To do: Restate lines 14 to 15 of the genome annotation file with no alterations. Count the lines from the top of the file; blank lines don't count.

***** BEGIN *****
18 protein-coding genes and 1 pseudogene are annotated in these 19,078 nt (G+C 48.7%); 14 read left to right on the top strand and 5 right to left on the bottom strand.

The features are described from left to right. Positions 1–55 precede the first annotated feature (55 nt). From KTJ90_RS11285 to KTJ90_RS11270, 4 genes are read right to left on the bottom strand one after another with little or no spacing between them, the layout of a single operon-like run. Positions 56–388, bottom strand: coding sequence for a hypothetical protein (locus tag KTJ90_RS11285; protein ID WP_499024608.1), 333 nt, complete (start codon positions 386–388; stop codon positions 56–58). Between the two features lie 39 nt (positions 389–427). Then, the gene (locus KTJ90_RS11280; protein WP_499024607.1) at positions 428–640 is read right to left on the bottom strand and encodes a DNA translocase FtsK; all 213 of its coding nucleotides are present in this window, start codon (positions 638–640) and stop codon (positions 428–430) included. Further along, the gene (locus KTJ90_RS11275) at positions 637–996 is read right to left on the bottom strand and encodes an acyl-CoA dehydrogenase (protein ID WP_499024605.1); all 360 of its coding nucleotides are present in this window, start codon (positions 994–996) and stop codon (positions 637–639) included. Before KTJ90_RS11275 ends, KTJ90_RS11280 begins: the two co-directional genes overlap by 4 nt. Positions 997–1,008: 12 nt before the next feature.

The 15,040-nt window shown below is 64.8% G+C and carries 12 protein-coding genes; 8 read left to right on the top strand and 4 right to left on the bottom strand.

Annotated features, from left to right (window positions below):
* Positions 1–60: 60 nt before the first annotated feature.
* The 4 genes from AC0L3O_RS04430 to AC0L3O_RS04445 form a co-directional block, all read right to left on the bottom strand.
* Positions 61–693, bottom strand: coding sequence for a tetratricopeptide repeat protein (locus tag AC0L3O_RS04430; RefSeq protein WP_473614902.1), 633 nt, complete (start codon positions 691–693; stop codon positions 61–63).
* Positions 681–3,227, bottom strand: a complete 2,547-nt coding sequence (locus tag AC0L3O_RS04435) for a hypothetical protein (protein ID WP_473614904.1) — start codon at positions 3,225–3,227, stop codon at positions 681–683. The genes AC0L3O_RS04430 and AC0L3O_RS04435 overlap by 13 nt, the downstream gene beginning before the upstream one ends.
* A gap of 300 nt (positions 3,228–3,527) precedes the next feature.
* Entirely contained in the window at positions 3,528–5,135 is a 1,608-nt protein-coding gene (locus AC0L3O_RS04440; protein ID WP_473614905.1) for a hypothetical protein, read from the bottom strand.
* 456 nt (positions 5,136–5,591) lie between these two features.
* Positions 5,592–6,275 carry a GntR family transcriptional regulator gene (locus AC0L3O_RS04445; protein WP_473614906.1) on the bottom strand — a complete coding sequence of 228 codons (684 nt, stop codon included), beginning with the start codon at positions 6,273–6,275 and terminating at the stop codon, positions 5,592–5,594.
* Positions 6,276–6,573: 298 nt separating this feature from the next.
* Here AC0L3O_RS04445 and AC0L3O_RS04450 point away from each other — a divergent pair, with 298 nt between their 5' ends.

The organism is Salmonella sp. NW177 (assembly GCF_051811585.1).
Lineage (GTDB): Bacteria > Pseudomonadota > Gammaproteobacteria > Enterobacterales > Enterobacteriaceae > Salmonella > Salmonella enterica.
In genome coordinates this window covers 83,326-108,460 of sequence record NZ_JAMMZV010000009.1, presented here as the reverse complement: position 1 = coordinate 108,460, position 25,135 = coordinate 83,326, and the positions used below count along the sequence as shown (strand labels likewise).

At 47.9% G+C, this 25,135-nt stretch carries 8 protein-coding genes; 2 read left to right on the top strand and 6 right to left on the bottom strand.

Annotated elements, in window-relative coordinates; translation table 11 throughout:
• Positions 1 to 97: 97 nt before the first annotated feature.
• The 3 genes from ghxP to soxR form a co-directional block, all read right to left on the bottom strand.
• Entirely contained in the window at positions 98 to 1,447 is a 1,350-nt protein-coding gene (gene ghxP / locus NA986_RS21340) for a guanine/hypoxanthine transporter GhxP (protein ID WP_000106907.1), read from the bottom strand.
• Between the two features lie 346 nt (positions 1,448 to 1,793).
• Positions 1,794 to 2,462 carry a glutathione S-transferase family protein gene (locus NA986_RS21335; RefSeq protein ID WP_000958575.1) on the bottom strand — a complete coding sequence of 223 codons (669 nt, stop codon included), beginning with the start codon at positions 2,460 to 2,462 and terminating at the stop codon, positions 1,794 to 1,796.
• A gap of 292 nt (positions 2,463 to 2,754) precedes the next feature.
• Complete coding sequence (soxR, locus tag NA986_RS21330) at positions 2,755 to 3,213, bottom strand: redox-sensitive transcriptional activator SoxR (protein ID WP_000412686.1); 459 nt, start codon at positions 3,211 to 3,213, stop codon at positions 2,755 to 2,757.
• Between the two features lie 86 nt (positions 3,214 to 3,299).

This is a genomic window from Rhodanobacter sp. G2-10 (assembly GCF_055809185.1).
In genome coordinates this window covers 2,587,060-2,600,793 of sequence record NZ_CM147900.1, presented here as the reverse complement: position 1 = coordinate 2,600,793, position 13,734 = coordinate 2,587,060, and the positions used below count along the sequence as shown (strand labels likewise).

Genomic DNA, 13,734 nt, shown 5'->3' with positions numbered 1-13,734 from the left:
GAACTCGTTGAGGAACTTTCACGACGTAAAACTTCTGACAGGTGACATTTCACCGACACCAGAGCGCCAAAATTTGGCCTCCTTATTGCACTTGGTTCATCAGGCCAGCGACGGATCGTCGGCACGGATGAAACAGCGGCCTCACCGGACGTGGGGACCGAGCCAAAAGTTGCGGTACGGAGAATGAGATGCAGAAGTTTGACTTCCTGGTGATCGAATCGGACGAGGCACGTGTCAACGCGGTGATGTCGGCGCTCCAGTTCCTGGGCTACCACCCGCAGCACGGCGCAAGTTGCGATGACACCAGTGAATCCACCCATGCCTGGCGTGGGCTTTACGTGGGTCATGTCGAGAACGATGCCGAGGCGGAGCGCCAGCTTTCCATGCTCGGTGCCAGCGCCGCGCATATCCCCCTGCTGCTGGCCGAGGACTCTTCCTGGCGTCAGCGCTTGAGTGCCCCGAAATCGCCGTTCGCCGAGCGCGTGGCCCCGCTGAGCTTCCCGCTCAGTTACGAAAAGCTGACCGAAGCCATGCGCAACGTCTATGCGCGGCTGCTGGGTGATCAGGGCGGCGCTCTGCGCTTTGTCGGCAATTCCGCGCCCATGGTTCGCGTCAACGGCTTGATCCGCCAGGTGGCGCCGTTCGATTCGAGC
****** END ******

* Here AC0L3O_RS04445 and AC0L3O_RS04450 point away from each other — a divergent pair, with 298 nt between their 5' ends.

The organism is Salmonella sp. NW177 (assembly GCF_051811585.1).